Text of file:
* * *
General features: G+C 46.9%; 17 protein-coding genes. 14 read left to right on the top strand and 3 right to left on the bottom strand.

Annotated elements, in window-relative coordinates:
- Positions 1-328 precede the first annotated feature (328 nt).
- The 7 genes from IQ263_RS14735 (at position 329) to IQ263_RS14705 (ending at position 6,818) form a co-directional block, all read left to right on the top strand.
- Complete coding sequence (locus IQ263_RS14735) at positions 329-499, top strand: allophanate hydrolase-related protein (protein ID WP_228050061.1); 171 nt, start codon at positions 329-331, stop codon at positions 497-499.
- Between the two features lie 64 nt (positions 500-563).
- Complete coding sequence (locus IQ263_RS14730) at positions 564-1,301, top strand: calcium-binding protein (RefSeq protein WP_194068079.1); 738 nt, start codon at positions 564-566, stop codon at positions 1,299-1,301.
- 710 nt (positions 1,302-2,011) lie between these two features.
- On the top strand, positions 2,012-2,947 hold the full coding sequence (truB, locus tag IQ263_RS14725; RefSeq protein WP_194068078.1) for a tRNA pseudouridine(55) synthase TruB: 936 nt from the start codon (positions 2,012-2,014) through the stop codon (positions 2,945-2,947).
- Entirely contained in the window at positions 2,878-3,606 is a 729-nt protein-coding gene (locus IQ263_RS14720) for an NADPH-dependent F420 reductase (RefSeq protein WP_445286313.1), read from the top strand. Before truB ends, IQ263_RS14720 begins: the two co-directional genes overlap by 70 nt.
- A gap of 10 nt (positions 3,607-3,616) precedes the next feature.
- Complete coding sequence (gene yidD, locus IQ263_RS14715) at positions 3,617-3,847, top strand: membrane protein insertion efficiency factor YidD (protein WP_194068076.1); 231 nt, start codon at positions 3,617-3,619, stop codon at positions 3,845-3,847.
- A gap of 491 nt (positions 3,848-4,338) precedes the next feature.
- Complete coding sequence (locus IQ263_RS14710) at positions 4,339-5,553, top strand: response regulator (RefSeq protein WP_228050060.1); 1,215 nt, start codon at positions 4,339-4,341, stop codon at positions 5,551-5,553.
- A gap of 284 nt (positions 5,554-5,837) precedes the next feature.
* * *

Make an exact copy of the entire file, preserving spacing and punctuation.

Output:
General features: G+C 46.9%; 17 protein-coding genes. 14 read left to right on the top strand and 3 right to left on the bottom strand.

Annotated elements, in window-relative coordinates:
- Positions 1-328 precede the first annotated feature (328 nt).
- The 7 genes from IQ263_RS14735 (at position 329) to IQ263_RS14705 (ending at position 6,818) form a co-directional block, all read left to right on the top strand.
- Complete coding sequence (locus IQ263_RS14735) at positions 329-499, top strand: allophanate hydrolase-related protein (protein ID WP_228050061.1); 171 nt, start codon at positions 329-331, stop codon at positions 497-499.
- Between the two features lie 64 nt (positions 500-563).
- Complete coding sequence (locus IQ263_RS14730) at positions 564-1,301, top strand: calcium-binding protein (RefSeq protein WP_194068079.1); 738 nt, start codon at positions 564-566, stop codon at positions 1,299-1,301.
- 710 nt (positions 1,302-2,011) lie between these two features.
- On the top strand, positions 2,012-2,947 hold the full coding sequence (truB, locus tag IQ263_RS14725; RefSeq protein WP_194068078.1) for a tRNA pseudouridine(55) synthase TruB: 936 nt from the start codon (positions 2,012-2,014) through the stop codon (positions 2,945-2,947).
- Entirely contained in the window at positions 2,878-3,606 is a 729-nt protein-coding gene (locus IQ263_RS14720) for an NADPH-dependent F420 reductase (RefSeq protein WP_445286313.1), read from the top strand. Before truB ends, IQ263_RS14720 begins: the two co-directional genes overlap by 70 nt.
- A gap of 10 nt (positions 3,607-3,616) precedes the next feature.
- Complete coding sequence (gene yidD, locus IQ263_RS14715) at positions 3,617-3,847, top strand: membrane protein insertion efficiency factor YidD (protein WP_194068076.1); 231 nt, start codon at positions 3,617-3,619, stop codon at positions 3,845-3,847.
- A gap of 491 nt (positions 3,848-4,338) precedes the next feature.
- Complete coding sequence (locus IQ263_RS14710) at positions 4,339-5,553, top strand: response regulator (RefSeq protein WP_228050060.1); 1,215 nt, start codon at positions 4,339-4,341, stop codon at positions 5,551-5,553.
- A gap of 284 nt (positions 5,554-5,837) precedes the next feature.